Fighting games draw on martial arts techniques, but videogames can also inspire real life martial artists.
The success of Street Fighter in 1987 was the birth of the modern fighting game. The many different martial arts styles utilized by the different characters could arguably be what inspired the first Mixed Martial Arts organization to form in 1993, the Ultimate Fighting Championship. Other games pushed the envelope further by incorporating lesser known fighting styles like Eddy Curry's Capoeira and Dragunov's Commando Sambo in the Tekken series. Videogames have introduced these styles to new fans, some of whom have taken their interest to real dojos and learned the craft. A student of Brazilian Jiu-Jitsu himself, Marshal D. Carper talks to several martial artists about what videogames have done for the sport:
"The average Joe - someone who doesn't really have a vested interest in martial arts, someone who isn't the über fan - [still doesn't] know what Sambo is or have a clear picture of it," Stephen Koepfer, the President and Co-Founder of the American Sambo Association, says. "So the fact that there is a character that does Sambo in [Tekken] ... it's pretty cool just for spreading the word, the fact that Sambo even exists - spreading the word to a population of people that are younger. And it's the younger people that are going to keep martial arts alive."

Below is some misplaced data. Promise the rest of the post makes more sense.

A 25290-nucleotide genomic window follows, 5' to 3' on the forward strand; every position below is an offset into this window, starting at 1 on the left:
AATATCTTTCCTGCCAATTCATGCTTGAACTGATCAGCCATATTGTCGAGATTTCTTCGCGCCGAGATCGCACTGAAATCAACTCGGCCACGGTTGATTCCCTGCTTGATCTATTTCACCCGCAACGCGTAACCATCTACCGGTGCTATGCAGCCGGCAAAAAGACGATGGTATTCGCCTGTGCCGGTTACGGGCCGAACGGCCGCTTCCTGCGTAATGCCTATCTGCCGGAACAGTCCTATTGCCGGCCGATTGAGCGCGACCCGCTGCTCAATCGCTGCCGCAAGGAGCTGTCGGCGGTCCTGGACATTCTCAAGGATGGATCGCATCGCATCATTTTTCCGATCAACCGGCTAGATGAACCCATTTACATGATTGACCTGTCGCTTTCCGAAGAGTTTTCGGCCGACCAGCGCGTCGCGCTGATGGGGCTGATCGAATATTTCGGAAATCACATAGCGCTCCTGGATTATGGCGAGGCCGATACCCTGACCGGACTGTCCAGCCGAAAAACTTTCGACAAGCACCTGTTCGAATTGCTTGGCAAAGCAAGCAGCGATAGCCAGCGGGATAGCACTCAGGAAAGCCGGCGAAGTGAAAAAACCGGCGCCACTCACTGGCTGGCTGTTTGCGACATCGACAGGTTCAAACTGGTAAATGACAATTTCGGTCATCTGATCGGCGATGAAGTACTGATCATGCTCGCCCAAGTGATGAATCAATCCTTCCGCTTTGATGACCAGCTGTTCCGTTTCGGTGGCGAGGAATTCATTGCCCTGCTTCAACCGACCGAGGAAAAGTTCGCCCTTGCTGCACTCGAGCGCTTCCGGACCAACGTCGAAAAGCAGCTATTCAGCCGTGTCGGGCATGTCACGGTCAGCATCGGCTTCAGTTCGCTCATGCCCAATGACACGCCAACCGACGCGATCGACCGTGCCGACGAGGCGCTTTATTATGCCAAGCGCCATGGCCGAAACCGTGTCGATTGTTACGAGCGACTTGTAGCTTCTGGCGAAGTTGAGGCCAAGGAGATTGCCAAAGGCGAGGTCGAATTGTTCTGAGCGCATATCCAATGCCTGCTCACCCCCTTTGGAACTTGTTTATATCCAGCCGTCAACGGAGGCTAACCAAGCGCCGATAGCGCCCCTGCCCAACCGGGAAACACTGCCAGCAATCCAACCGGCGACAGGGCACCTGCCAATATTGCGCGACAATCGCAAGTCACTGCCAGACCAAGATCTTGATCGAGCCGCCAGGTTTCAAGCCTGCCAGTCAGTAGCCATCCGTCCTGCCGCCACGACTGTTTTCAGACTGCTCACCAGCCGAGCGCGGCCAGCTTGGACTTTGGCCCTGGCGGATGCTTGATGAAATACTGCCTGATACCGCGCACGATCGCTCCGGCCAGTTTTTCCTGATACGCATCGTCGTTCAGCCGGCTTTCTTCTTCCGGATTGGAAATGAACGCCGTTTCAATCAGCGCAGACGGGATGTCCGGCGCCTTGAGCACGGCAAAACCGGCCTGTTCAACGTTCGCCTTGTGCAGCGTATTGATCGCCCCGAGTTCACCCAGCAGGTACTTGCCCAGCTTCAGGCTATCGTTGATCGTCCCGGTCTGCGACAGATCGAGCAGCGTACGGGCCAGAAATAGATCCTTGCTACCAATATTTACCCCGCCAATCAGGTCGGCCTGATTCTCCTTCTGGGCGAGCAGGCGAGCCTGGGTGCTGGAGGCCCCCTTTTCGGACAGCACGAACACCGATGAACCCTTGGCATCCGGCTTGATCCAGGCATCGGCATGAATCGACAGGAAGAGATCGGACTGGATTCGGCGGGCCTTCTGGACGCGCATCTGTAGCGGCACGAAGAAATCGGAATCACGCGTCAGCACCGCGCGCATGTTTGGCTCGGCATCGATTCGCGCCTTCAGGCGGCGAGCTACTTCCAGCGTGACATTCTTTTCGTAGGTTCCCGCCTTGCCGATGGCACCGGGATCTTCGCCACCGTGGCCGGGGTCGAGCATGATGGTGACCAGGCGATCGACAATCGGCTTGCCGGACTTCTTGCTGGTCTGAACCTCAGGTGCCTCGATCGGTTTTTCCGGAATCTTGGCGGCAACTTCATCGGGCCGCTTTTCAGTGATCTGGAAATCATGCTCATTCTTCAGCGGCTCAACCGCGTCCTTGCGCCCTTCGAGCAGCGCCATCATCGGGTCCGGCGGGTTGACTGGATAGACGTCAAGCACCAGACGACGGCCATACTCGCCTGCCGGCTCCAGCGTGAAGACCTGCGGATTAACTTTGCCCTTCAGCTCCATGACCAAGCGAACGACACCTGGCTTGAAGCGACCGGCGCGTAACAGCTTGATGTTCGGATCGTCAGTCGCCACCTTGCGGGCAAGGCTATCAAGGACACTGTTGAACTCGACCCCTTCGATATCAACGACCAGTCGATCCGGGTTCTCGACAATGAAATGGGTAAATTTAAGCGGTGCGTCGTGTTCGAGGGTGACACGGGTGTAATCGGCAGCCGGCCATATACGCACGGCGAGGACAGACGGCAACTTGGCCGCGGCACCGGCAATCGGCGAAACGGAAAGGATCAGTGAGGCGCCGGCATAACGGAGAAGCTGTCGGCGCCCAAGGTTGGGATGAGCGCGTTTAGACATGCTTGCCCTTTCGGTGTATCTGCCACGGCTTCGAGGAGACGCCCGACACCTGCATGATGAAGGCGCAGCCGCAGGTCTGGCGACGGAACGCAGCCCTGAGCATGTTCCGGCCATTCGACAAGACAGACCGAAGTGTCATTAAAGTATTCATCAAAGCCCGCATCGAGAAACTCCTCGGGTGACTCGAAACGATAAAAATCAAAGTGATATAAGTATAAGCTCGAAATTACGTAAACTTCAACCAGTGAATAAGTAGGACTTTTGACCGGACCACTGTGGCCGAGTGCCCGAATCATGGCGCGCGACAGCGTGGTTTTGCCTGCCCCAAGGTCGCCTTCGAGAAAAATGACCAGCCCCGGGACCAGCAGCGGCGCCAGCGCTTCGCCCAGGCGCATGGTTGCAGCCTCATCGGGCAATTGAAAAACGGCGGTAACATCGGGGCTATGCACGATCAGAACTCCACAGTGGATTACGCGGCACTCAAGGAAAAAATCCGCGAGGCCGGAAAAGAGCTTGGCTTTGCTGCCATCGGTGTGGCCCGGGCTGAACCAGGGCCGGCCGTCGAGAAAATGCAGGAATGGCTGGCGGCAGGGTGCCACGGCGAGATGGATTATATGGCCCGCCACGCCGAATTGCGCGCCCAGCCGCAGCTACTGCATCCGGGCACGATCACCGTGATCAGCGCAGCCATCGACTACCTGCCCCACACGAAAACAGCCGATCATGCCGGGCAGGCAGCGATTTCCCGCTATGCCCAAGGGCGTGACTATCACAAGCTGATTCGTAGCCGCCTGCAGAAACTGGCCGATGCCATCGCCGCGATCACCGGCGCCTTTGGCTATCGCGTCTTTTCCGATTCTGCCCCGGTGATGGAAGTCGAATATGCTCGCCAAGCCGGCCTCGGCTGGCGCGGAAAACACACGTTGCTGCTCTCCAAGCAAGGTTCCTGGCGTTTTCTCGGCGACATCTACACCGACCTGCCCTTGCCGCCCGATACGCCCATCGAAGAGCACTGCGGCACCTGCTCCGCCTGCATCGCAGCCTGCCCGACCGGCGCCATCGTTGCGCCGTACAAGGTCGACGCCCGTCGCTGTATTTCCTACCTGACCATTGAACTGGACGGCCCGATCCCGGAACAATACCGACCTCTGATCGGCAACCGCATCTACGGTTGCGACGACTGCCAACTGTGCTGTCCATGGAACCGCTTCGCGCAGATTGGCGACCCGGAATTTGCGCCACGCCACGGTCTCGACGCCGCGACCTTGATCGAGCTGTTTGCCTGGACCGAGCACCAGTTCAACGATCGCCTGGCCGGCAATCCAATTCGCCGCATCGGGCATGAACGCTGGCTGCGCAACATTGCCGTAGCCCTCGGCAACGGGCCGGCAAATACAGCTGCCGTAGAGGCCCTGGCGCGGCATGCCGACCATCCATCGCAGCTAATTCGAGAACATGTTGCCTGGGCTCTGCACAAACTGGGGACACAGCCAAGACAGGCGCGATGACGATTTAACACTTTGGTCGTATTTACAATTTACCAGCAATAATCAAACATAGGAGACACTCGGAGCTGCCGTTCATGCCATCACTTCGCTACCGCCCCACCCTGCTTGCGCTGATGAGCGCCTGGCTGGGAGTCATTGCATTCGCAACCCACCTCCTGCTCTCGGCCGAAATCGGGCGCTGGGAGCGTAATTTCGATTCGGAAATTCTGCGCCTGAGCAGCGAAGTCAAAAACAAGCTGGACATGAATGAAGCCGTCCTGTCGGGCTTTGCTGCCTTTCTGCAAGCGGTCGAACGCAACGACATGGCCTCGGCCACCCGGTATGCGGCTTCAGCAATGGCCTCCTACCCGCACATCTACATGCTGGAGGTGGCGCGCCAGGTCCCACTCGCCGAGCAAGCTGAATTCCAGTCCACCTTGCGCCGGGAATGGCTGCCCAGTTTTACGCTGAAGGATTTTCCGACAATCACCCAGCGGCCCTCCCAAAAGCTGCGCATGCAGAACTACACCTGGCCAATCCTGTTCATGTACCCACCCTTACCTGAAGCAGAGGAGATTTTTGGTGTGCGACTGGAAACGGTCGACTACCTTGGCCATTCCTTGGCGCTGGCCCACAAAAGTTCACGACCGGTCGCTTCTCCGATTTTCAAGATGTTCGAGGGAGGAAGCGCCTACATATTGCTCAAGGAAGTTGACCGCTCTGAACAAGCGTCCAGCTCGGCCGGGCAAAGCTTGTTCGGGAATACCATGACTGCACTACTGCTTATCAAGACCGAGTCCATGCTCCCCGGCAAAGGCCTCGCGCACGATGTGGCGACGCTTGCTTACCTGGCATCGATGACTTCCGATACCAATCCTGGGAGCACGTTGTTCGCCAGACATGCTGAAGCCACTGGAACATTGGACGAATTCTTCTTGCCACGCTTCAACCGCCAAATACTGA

Many kids flocked to karate dojos after seeing The Karate Kid in the 80s, wanting to be like Daniel-san. But now, remakes notwithstanding, the same effect occurs through videogames like Street Fighter 4 and UFC Undisputed 2010. Read the rest of Step In The Ring to find out just far the relationship between real fighting and fighting games go.